Modern science endeavors to precisely describe the material world with numbers, and to predict and control the behavior of Earth systems for human benefit. Nevertheless, the credibility of this goal of prediction and control is becoming questionable as knowledge of Earth’s environmental and biological systems accumulates. Although geological processes are comprehended within the framework of mechanics and thermodynamics, precise quantification of Earth systems is exceptionally difficult, or even impossible, owing to difficulties of access and observation, sparsity of data, multiplicity of spatial and temporal scales, heterogeneity, coupling among diverse processes, feed-back among system components, and unknown forcing functions such as climate. The Earth’s biological systems pose a different challenge. Though much is known about the material make-up of living things, the non-material phenomenon of life itself has not been brought within science’s logical framework. Living things possess mind (or instinct), an attribute not possessed by inanimate objects. They have a will to survive, and the necessary ability to adapt. Survival, in turn, may involve a single individual, or a collection of individuals. While the instinct for survival of an individual may be rationalized in terms of a discriminating mind, the question of how a whole species may sense its surroundings, evaluate consequences, and initiate suitable physical and chemical changes in the bodies of individual organisms for survival eludes comprehension. Darwin’s theory of evolution is observationally established, but science knows little about life’s abstract attributes that underlie evolution.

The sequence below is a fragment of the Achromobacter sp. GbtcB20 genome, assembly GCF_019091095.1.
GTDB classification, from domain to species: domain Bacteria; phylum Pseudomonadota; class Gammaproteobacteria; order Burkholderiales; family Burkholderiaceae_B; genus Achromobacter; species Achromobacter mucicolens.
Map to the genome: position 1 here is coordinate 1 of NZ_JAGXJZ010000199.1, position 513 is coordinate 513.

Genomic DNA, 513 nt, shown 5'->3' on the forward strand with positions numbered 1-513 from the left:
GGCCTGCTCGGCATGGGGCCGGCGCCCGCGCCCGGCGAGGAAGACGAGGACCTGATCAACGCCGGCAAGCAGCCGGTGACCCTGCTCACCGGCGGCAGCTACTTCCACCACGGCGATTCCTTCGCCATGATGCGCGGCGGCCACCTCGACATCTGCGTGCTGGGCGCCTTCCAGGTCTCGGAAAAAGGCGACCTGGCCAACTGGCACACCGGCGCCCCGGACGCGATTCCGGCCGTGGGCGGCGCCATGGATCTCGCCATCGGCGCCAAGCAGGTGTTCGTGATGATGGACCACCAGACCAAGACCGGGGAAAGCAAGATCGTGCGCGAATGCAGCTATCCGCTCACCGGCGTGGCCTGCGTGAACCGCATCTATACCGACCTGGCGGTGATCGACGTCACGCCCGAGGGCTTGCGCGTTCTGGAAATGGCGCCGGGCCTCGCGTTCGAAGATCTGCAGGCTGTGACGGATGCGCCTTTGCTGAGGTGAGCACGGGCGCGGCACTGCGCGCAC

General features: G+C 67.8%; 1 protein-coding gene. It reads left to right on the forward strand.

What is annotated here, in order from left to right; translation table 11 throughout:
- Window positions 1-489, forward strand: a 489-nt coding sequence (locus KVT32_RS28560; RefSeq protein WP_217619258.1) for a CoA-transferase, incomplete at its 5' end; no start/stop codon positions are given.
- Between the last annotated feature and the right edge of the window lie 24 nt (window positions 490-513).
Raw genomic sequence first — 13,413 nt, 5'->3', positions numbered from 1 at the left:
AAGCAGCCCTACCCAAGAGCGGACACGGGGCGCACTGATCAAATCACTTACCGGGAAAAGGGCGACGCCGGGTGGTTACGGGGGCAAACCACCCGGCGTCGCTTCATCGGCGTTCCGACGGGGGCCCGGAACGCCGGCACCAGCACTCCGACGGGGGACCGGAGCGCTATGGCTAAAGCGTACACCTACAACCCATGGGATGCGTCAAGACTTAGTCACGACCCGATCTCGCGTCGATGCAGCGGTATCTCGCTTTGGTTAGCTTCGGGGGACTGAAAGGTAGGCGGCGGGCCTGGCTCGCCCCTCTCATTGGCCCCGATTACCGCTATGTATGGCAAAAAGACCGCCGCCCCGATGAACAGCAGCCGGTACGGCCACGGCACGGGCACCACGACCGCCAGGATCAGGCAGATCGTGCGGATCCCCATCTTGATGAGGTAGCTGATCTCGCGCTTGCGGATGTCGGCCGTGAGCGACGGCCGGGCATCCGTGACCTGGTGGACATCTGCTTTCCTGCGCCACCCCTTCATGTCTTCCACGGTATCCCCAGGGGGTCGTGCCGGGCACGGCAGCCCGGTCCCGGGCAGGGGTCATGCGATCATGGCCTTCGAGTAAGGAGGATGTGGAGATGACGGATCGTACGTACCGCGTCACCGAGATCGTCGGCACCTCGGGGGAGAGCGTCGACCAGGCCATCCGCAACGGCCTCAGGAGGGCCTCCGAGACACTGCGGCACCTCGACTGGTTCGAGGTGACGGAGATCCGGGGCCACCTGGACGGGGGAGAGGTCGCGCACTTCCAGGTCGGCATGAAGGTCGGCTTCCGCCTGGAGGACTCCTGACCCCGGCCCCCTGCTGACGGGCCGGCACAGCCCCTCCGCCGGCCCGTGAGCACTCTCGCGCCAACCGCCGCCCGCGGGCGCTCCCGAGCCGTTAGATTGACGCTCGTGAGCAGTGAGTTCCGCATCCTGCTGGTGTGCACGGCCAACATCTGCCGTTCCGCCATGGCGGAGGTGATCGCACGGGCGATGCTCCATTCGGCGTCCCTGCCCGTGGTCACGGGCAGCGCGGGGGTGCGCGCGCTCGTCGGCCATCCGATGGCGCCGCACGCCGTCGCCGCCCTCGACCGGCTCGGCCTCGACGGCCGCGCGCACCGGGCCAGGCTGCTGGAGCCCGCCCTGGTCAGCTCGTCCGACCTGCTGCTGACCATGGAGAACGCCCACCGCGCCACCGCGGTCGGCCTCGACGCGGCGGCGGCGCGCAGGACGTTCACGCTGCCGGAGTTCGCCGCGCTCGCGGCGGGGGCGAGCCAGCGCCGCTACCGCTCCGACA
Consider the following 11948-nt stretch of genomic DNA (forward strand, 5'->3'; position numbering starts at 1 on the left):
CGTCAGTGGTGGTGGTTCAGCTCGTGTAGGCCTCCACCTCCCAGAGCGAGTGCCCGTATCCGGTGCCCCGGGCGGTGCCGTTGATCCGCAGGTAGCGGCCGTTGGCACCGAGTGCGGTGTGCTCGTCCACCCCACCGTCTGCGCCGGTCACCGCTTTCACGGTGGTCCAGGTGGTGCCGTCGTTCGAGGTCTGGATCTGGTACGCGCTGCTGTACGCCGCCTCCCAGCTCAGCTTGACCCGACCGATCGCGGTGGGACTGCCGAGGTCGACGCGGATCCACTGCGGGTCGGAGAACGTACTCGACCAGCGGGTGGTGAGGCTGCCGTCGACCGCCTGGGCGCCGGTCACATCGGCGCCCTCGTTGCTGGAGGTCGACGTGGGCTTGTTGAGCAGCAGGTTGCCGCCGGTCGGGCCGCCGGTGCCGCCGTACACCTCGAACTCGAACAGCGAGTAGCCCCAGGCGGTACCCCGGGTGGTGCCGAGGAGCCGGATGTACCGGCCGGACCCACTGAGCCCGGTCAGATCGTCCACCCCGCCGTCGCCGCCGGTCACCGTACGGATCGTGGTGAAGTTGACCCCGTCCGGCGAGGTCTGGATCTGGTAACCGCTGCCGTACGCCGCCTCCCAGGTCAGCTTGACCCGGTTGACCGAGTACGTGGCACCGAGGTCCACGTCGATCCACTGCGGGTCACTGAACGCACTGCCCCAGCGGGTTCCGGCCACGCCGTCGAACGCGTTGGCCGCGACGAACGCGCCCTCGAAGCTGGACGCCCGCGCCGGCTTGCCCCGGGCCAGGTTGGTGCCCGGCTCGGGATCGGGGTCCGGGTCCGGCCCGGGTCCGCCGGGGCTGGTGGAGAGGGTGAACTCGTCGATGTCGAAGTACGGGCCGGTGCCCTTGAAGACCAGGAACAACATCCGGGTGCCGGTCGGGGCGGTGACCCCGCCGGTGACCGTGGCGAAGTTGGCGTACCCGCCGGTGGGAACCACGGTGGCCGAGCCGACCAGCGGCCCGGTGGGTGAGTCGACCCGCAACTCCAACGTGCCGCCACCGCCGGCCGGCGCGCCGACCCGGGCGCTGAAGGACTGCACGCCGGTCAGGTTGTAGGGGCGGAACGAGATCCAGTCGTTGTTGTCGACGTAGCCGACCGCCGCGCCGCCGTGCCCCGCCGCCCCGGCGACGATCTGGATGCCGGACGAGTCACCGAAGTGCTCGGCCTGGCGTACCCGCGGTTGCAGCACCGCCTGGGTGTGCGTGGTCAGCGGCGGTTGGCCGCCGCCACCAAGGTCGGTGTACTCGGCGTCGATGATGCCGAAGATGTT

In the case of humans, qualities such as emotion, spirituality, aesthetics, morality, and values further complicate quantified understanding. These qualities are characterized by pairs of opposites such as love and hate, compassion and violence, greed and generosity, and rationality and irrationality. Invariably, human behavior depends on the relative magnitudes of these pairs of opposites that may coexist in a given situation. Consequently, human decision-making is subject to inherent unpredictability. Inanimate systems conform to immutable physical laws that have existed for billions of years. In contrast, laws and values governing human societies are transient (Narasimhan 2003).

Earth and biological sciences are interpretive and historical (Frodeman 1995). They can explain observed patterns with varying levels of quantitative detail. Extrapolating knowledge of the past to the future, however, is beset with uncertainty and imprecision (Scriven 1959). Mathematical models and computational tools are of practical use in providing insights about possible responses (rather than prediction) of Earth and biological systems over the near future. The primary value of these models is heuristic (Oreskes et al 1994).